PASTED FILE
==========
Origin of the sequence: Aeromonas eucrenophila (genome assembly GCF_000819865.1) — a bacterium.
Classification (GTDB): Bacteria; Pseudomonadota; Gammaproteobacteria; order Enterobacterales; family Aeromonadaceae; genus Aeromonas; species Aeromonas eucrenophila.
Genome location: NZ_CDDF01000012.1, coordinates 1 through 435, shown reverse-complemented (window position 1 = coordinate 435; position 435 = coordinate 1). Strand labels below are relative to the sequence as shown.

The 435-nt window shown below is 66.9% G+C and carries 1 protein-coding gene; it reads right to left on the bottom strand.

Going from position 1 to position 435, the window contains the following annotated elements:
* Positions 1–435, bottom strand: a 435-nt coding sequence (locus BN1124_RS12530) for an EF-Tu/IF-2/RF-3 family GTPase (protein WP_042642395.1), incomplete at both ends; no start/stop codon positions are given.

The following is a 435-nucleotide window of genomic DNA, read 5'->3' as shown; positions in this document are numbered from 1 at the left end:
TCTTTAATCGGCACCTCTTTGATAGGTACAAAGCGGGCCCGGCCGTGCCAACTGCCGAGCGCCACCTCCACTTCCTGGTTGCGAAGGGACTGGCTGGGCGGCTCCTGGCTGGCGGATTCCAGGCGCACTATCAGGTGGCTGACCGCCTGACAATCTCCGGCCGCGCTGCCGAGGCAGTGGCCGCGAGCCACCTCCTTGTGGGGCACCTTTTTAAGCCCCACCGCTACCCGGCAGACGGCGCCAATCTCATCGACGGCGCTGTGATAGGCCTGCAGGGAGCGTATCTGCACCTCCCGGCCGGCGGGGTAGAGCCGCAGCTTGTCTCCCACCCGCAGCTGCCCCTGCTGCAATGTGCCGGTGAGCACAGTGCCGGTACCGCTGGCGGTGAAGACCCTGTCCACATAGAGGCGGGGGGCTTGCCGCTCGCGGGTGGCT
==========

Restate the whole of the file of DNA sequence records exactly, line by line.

Origin of the sequence: Aeromonas eucrenophila (genome assembly GCF_000819865.1) — a bacterium.
Classification (GTDB): Bacteria; Pseudomonadota; Gammaproteobacteria; order Enterobacterales; family Aeromonadaceae; genus Aeromonas; species Aeromonas eucrenophila.
Genome location: NZ_CDDF01000012.1, coordinates 1 through 435, shown reverse-complemented (window position 1 = coordinate 435; position 435 = coordinate 1). Strand labels below are relative to the sequence as shown.

The 435-nt window shown below is 66.9% G+C and carries 1 protein-coding gene; it reads right to left on the bottom strand.

Going from position 1 to position 435, the window contains the following annotated elements:
* Positions 1–435, bottom strand: a 435-nt coding sequence (locus BN1124_RS12530) for an EF-Tu/IF-2/RF-3 family GTPase (protein WP_042642395.1), incomplete at both ends; no start/stop codon positions are given.

The following is a 435-nucleotide window of genomic DNA, read 5'->3' as shown; positions in this document are numbered from 1 at the left end:
TCTTTAATCGGCACCTCTTTGATAGGTACAAAGCGGGCCCGGCCGTGCCAACTGCCGAGCGCCACCTCCACTTCCTGGTTGCGAAGGGACTGGCTGGGCGGCTCCTGGCTGGCGGATTCCAGGCGCACTATCAGGTGGCTGACCGCCTGACAATCTCCGGCCGCGCTGCCGAGGCAGTGGCCGCGAGCCACCTCCTTGTGGGGCACCTTTTTAAGCCCCACCGCTACCCGGCAGACGGCGCCAATCTCATCGACGGCGCTGTGATAGGCCTGCAGGGAGCGTATCTGCACCTCCCGGCCGGCGGGGTAGAGCCGCAGCTTGTCTCCCACCCGCAGCTGCCCCTGCTGCAATGTGCCGGTGAGCACAGTGCCGGTACCGCTGGCGGTGAAGACCCTGTCCACATAGAGGCGGGGGGCTTGCCGCTCGCGGGTGGCT